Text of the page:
MonthAugust 2005

These things I found interesting.. 31 August 2005

Record labels! Want rivals to overtake iTunes? Remove the DRM

So I was reading the Mobhappy blog (Carlo Longini and Russell Buckley; Longini wrote the piece) on “Why DRM will kill mobile music”, and it has this fantastic, obvious insight:

Story after story laments how “incompatibility” is slowing the growth of digital music. That’s slightly disingenuous: what’s hurting things is incompatible DRM, which itself is an obstacle the record companies implemented. Companies like to complain that Apple won’t license their DRM technology, but why is it there in the first place? Not because Apple likes DRM, but because record companies insist on it. So if labels aren’t happy about this “incompatibility” and think it’s hurting things. get rid of the problem by dropping their demands for DRM.

They’re right, of course. The record industry (BPI in the UK) reckons that in the UK one-third of CDs in circulation (ie in homes etc) are bought from shops; one-third are from pirates; and one-third are home-burnt (ie copied from shop-bought ones).

Soooo, now. Computer ownership is at just over half of UK households (I think). The record industry sells CDs which it knows can be ripped and/or copied by at least half the people who buy them. And has that hurt the industry in the UK? No, album sales are up in the past two years.

As Carlo says, why is the DRM there in iTunes and Napster and the rest? Because the labels are scared any track they put out without DRM will get P2P’d immediately. Surprise! Every track that’s ever appeared on iTunes or any of the rest has appeared, not long afterwards, on a P2P network.

So if you want iTunes to be overtaken by rivals – as the record companies do – then the answer is clear: take off the DRM. Weird, I know. Yet that’s what happens already: the vast majority of CDs come without DRM, and we have the capability to spread those over P2P, yet the industry appears happy enough to sell them to us. (That may be misstating their intent…)

And, as Carlo persuasively argues, DRM will work against mobile phones, rather than for them. It’ll get in the way and be annoying, sand in the grease of commerce. But let’s see how it goes arguing to get it dropped…

These things I found interesting.. 29 August 2005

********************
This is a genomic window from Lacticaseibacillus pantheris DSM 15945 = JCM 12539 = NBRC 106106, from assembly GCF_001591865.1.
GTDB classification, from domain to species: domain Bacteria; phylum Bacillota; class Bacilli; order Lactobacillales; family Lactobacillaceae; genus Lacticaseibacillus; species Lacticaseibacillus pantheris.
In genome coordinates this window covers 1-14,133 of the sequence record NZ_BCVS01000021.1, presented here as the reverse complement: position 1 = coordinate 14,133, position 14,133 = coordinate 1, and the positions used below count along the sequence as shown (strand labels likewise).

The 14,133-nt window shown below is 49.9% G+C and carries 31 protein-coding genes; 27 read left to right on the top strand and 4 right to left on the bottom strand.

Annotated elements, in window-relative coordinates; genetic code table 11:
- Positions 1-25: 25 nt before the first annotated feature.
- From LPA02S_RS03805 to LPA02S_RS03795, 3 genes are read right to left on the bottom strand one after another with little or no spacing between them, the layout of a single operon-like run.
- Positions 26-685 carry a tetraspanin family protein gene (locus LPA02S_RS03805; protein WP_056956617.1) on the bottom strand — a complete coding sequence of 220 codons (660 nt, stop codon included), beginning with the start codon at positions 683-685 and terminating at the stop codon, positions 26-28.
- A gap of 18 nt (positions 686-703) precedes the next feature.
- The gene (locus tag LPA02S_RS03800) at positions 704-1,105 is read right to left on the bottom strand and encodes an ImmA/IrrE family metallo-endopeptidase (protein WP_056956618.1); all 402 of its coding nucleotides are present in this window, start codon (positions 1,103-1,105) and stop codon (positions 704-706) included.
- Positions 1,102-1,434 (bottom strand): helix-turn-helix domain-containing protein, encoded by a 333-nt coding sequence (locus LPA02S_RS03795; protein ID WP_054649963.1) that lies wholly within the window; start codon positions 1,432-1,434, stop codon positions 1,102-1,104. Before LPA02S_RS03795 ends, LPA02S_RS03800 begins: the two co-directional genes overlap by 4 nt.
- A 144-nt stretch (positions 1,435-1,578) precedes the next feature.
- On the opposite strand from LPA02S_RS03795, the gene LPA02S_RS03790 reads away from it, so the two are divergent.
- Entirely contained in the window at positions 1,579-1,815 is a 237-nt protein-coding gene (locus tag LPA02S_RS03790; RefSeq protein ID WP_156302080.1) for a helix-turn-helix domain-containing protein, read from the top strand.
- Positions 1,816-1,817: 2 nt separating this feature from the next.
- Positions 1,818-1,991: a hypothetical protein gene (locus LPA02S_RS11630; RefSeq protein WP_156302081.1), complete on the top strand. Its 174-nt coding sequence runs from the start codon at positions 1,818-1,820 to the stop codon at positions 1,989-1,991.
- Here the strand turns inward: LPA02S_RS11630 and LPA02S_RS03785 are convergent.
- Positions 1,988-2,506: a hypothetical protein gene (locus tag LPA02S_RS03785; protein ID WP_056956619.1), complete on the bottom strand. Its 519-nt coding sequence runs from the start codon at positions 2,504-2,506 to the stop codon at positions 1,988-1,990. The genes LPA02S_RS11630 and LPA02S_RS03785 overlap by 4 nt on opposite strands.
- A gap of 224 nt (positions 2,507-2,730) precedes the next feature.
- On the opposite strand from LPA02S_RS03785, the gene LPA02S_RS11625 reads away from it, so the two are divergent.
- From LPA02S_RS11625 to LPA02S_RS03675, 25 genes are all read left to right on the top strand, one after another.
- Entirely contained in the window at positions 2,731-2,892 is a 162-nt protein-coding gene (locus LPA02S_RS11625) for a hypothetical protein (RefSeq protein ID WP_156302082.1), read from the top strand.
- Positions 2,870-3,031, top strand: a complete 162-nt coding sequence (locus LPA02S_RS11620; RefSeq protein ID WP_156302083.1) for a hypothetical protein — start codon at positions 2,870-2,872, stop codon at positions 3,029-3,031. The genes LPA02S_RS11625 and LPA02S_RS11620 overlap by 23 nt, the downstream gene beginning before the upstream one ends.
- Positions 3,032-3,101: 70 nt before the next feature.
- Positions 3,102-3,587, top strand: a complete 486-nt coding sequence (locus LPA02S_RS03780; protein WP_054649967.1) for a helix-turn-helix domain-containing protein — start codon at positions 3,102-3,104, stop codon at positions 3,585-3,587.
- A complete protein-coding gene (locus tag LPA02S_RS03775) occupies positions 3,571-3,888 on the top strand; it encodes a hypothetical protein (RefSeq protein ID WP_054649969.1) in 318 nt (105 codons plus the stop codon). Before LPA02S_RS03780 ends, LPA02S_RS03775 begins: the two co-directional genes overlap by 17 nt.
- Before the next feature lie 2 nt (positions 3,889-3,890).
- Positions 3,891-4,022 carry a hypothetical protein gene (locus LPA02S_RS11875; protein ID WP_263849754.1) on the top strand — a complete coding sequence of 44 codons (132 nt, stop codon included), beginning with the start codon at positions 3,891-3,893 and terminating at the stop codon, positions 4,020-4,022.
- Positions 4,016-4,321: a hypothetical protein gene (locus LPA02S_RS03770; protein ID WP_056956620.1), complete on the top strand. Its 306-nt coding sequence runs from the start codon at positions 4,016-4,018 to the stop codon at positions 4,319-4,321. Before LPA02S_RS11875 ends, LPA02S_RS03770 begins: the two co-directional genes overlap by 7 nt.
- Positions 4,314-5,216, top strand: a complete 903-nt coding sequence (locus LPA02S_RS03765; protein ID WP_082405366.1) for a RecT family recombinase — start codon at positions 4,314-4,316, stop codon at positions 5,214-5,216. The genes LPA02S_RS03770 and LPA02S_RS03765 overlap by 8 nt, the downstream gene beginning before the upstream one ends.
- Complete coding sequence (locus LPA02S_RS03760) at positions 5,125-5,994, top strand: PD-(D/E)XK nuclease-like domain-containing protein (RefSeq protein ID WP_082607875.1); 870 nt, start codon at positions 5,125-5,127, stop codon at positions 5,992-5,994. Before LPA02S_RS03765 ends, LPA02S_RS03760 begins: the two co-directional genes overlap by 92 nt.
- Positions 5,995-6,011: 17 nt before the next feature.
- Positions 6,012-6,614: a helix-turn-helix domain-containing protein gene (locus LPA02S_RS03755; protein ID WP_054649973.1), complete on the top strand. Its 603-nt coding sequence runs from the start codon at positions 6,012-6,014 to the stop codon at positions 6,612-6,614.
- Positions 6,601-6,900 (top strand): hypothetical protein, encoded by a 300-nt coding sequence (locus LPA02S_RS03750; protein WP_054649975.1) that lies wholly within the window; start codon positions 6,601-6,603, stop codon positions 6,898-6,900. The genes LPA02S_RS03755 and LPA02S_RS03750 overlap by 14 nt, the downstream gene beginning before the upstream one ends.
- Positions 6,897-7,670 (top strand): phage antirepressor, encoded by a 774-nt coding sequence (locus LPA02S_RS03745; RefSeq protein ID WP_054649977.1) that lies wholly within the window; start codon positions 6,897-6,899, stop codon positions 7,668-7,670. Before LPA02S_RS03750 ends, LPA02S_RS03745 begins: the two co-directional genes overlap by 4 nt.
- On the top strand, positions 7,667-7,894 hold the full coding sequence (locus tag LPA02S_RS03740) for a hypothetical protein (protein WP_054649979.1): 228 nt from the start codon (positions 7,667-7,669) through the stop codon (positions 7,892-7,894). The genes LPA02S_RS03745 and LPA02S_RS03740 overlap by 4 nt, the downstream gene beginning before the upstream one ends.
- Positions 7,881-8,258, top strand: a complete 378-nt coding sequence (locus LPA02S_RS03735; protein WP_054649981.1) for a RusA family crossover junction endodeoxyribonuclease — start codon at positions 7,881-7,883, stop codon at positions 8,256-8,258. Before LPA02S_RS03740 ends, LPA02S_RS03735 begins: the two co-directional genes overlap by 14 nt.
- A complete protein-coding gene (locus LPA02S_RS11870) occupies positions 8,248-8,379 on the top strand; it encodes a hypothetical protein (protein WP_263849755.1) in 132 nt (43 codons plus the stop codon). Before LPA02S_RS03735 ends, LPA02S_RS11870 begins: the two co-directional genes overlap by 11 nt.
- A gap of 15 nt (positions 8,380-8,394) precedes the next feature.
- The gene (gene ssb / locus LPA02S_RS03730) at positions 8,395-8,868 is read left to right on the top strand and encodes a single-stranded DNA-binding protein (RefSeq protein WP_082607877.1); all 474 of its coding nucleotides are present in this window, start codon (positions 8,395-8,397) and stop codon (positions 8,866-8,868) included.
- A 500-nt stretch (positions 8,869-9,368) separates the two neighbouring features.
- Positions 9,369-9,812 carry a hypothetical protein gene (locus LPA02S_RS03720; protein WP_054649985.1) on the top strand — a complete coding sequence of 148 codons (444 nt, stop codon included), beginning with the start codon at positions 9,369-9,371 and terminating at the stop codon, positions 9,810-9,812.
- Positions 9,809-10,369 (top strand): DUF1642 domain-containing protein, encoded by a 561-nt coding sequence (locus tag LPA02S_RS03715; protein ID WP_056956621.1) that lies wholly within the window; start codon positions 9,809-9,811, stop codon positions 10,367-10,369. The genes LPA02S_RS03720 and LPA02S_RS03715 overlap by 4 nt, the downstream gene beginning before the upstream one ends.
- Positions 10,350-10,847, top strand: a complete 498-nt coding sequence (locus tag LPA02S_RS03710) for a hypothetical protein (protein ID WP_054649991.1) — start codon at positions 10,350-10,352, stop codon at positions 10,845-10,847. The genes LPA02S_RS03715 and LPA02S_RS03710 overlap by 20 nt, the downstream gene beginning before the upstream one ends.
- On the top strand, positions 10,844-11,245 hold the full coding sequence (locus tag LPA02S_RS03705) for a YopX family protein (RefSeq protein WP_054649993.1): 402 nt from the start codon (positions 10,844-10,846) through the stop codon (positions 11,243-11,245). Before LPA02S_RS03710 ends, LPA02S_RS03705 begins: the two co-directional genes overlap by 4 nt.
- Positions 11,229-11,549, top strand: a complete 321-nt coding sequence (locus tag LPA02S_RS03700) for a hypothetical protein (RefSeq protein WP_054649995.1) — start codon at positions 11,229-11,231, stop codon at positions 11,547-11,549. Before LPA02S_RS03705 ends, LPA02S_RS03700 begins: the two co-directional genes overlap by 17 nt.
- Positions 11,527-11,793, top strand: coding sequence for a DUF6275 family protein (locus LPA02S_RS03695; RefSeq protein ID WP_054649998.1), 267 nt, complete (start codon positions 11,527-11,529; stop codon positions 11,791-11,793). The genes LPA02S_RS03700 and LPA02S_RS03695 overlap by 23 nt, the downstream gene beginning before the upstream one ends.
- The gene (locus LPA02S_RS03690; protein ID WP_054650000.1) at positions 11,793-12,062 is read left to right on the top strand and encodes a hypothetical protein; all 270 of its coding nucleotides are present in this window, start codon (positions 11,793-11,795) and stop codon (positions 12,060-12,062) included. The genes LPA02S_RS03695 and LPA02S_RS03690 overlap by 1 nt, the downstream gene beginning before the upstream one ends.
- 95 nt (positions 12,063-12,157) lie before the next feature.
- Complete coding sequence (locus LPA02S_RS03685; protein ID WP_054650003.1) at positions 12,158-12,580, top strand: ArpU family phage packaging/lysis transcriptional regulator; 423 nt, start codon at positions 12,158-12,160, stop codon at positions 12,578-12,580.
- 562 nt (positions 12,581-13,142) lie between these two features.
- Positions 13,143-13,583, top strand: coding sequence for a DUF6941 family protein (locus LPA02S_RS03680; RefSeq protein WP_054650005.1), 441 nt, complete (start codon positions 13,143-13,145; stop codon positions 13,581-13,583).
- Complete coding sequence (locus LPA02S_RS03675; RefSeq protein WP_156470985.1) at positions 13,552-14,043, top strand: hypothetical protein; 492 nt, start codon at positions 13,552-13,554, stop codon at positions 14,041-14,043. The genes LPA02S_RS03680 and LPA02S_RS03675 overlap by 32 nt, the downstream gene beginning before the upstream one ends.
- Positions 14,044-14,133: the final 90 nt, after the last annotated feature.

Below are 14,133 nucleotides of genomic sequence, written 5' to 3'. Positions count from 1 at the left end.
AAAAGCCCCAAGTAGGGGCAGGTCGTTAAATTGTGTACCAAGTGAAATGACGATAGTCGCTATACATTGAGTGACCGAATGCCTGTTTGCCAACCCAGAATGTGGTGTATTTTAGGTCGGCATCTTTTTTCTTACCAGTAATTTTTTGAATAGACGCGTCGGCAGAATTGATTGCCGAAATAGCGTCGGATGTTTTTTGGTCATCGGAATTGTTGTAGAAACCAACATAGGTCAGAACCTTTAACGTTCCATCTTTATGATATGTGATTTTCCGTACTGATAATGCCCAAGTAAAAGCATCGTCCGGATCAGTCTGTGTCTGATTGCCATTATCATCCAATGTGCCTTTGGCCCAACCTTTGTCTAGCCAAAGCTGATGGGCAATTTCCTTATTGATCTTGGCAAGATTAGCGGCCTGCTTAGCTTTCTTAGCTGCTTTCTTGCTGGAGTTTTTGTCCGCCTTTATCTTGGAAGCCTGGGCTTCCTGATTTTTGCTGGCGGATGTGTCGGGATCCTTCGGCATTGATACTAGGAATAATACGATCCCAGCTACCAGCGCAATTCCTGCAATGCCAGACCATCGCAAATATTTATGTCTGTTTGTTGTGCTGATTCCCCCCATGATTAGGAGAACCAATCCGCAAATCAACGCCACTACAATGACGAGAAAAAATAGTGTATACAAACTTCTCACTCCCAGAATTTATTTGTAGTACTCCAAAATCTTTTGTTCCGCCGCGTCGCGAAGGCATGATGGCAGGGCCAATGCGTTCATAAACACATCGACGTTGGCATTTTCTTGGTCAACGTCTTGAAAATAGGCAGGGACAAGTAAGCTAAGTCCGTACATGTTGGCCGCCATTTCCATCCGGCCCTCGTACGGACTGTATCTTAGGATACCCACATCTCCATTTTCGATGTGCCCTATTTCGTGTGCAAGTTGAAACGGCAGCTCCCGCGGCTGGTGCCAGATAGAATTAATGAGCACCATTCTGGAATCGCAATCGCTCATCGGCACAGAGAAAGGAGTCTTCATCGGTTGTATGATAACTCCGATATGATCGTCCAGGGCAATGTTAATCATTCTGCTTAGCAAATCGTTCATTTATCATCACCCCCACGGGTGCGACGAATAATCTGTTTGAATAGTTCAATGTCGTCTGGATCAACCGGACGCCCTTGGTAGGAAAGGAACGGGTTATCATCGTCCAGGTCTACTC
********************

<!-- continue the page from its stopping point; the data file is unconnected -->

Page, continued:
(Generated using an Applescript I wrote myself, NetNewsWire and MarsEdit. Nice one, Brent.)

Your hard drive will die. But what if it’s in your PVR?

Ahh, there I was, having got back and already set the Sky+ to record the first episode of the new series of Six Feet Under on E4 while I slept off jet lag. Truly, the Sky+ (PVR to the rest of y’all) is fabulous.

Until, that is, you try to use the Live Pause facility the next day, and you get a message saying “System Fault. Call 08705 800800”. Worse, when you go over to the “Planner” section of the Sky+ menu, where all the programs you recorded are shown, it says “You have no recorded programs. Press ‘Back Up’ to return to menu.”

Back Up is sure what you want to do there. Huh? All the things I’ve recorded and marked with a big K (for Keep) are gone? Can we rewind time a few minutes and I’ll not do whateveritwas that I did?

Unfortunately not. A call to the helpful (Scottish) folk at the Sky customer service centre implies that it’s a hard drive problem that crops up from time to time. A quick excursion into a hidden menu (I could tell you, but then I’d have to.. oh, perhaps I wouldn’t), press a couple of buttons, and the whole disk is reformatted, pristine, and apparently well-behaved again, though the Sky man suggested recording a few programs of “absolutely anything, even stuff you’d not normally watch” just to check it’s all working OK. (“No, darling, the Sky man suggested I record Teen Babes Hot Stuff Weekend, just making sure the hard drive is all right. And he said I should watch it to make sure the recording quality is OK too..”)

So what happened? My best guess is that the directory got corrupted somehow. Reformat and you’re back at square one. OK, so it’s a hard drive. At some time it is going to die.